In Western medicine, however, oral contraceptive pills seem to be the tool of choice for most menstrual disorders, despite the fact that the synthetic hormones do not usually correct any underlying problems.  Many symptoms that are mild or considered “within normal limits” are ignored completely.

3. Stay Healthy

Physical Health by Military HealthAgain, a healthy body is a fertile body.

PMS, irregular menstruation, painful periods, or periods with heavy bleeding are signs that something is out of balance.  Pay attention to them.

Do all you can to stay in general health and your reproductive health will follow.  That means eat well, avoid stress and toxins, get plenty of sleep, and exercise regularly.  There are many foods and herbs you can take to improve specific conditions; a Licensed Acupuncturist can help direct you towards what works best for you.

(Post by Jacqueline Gabardy, L.Ac, of FLOAT: Chinese Medical Arts; photo credits: Moxa by Dave Clark Photography, Taking Charge of Your Fertility from tcoyf.com, Journal by Rory MacLeod, Physical Activity by Military Health)

Bringing Sexy Back to Fertility

kiss2012

A kiss in wine country

With apologies to Justin Timberlake for hijacking his term, we’re bringing sexy back to fertility.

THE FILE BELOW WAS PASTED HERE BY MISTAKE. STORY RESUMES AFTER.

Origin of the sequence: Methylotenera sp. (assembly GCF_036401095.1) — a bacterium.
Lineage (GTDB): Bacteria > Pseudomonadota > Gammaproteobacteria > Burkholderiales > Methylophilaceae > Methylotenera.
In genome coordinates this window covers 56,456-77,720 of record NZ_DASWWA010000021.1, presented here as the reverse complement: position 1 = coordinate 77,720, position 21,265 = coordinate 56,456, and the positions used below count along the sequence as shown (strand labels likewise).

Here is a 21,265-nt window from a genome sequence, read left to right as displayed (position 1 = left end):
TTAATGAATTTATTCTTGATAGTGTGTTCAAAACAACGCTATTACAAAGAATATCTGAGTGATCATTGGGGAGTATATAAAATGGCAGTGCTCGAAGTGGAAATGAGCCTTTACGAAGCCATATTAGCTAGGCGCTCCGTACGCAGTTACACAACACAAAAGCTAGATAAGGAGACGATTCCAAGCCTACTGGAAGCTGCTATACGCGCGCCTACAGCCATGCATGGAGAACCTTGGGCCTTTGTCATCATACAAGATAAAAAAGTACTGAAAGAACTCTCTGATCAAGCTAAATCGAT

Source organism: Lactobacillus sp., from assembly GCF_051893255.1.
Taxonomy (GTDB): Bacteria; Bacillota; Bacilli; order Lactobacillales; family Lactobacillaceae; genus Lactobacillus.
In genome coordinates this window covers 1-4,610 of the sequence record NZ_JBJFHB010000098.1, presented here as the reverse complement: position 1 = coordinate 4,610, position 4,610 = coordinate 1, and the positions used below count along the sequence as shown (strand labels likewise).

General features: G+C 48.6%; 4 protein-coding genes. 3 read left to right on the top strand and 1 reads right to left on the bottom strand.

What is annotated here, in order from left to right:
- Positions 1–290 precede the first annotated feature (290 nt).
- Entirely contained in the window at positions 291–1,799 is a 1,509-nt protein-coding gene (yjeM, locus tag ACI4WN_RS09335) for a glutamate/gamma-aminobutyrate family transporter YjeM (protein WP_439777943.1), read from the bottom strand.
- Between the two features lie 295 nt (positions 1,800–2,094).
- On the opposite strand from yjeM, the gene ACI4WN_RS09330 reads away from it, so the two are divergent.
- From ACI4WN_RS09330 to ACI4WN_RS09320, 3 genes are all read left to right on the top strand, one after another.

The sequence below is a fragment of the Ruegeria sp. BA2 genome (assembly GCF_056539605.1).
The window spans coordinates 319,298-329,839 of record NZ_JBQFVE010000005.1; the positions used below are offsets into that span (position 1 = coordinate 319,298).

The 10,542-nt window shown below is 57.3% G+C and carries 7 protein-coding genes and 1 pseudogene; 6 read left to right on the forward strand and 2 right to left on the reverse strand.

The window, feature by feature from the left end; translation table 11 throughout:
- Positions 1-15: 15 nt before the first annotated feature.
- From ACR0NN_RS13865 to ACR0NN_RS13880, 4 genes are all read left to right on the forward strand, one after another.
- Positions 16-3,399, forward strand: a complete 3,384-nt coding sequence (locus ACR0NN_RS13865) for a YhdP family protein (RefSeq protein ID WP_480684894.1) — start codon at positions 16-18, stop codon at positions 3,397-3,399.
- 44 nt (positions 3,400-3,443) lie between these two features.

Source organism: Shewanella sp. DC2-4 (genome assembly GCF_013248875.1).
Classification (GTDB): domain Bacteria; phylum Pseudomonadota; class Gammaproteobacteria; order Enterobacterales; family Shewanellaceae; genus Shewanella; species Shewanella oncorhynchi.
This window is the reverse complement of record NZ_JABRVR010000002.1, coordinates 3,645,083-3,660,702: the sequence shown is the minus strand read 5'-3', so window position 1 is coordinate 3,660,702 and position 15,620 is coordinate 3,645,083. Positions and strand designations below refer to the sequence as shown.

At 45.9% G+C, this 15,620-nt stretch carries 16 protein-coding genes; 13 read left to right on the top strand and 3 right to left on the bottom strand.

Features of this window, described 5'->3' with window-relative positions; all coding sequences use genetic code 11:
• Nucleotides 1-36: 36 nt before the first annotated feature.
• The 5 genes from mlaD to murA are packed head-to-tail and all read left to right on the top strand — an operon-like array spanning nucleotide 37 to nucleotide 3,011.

Or perhaps it would be more accurate to say we’re bringing sexy back to the Lower Jiao.

What is the Lower Jiao?  In Chinese Medicine, the Lower Jiao refers to the organ systems below the belly button, including the reproductive organs, the kidneys and the urinary bladder.  It is one of three Jiaos, each of which comprises specific organ systems.

The Lower Jiao can also be compared to the Second Chakra.

In Chinese Medicine, an imbalance in the Lower Jiao can lead to all kinds of problems with Reproductive Health, whether the person is male or female, straight, gay or bisexual.

Acupuncturists treat a lot of infertility.

I specialize in Chinese Medicine for reproductive health and the childbearing cycle -I see teenagers with painful periods, pregnant women, new grandmothers going through menopause, and everything in between – but in recent years, my practice has seen more and more patients seeking answers for primary infertility, secondary infertility, sub-fertility and sterility.

In the USA, 1 in 10 couples is diagnosed with infertility.

Infertility is defined as the inability to get pregnant after having unprotected sex for 6 months to a year, depending on the woman’s age.  This does not mean these women will never be able to get pregnant, but it can put a lot of stress on a relationship.